[cfe-dev] on libc++ extensions and slist

Jonathan Sauer jonathan.sauer at gmx.de
Sun Jul 31 00:07:52 PDT 2011


> [...]
> Possible solutions to ease migration and not lead our customers into horrible mistakes we already know about:
> 1.  We could create an ext::slist that lacks size().  That way the customer would not have to change their code unless they used size().
> Disadvantage:  We haven't delivered a seamless drop in replacement lib.  They still have to change their code.  Why not also change the name of the container to std::forward_list at the same time?  Otherwise we have to support slist.  And not just to ease migration.  Once we introduce it, we have to support it for forever for backward compatibility with our own lib.

At least until a new version of libc++ comes along. As far as I see, then backward compatibility can be broken.
Of course, this just postpones the migration efforts discussed below ...

> 2.  Status quo:  We could do nothing.
> Disadvantage:  I'm seeing rising complaints about migration efforts.
> 3.  Educate:  In a private email about a week ago M.E. O'Neill noted that we should provide documentation recommending migration strategies for things like slist -> forward_list.  She suggested actually providing an <slist> header which did nothing but point to the documentation and then error out.  I'm not sure I'd go as far as providing such a header.  But I am really enthusiastic about a "migration document".  Having something to point to which explains why using slist is like playing with a loaded gun.  When people are migrating, they are open to such arguments if those arguments are both convincing and readily available.  And if the migration document provides a way to experiment without committing yourself (i.e. make it easy to backpedal the migration):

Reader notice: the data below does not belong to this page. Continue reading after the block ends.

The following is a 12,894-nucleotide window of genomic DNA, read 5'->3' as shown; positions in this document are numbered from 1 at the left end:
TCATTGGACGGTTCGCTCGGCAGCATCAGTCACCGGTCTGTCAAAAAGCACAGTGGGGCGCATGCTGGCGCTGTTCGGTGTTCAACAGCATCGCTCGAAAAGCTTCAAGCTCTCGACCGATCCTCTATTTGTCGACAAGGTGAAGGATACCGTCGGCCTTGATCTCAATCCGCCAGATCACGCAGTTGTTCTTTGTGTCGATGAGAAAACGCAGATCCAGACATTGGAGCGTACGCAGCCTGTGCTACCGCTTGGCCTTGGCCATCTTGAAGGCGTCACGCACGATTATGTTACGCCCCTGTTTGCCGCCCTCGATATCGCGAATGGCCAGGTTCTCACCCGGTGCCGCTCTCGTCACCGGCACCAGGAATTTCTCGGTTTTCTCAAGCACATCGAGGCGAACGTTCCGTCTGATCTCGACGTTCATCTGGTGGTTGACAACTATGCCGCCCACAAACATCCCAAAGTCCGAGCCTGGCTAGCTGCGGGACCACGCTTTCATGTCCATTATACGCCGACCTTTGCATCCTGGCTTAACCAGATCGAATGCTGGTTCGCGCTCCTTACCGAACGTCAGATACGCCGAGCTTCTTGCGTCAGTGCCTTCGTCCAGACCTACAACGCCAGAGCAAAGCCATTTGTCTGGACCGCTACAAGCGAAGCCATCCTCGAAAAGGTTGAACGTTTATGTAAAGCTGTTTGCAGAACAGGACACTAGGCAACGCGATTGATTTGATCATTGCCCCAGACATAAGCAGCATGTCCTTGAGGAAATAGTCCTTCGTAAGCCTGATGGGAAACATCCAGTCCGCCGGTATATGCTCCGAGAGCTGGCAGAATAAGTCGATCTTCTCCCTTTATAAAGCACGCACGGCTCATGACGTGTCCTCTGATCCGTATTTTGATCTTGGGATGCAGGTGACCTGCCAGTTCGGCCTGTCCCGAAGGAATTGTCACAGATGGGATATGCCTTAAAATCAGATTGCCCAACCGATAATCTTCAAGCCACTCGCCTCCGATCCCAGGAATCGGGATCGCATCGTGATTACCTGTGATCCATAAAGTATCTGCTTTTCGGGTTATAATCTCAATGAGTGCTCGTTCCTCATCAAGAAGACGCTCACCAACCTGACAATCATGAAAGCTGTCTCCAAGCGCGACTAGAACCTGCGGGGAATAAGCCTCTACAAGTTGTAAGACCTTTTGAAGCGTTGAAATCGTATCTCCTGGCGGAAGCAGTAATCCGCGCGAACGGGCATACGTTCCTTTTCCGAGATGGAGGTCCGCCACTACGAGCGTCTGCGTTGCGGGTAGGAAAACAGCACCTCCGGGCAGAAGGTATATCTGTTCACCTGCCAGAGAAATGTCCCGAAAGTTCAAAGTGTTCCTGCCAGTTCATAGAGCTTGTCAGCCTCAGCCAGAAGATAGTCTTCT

I'm in favour of such a header. *Providing* documentation is only one part of the equation; the documentation also
has to be found. An #error in the slist header containing the URL of the migration document would simplify this.

> Disadvantage:  Doesn't provide seamless migration.  And it is a fair amount of work to document.

But is seamless migration actually a reasonable expectation for someone changing from libX to libc++? After all,
slist has always been an extension, so despite the fact that many standard libraries implement it, one has to expect
to have to change code when moving to libc++.

A second point: People will most likely not migrate to libc++ just for fun. They will migrate to it e.g. because
they want to have a C++0x conforming standard library, and because the standard library they are currently using
does not provide this (e.g. because development on it has ceased, or because newer versions come with an imcompatible
license). And since C++0x has a single-linked list implementation, there is no need anymore to use slist (the same
goes for hash_map et.al).

> Field experience:  I'm responsible for deprecating auto_ptr.

One of the best changes in the C++0x standard library :-)

> [...]


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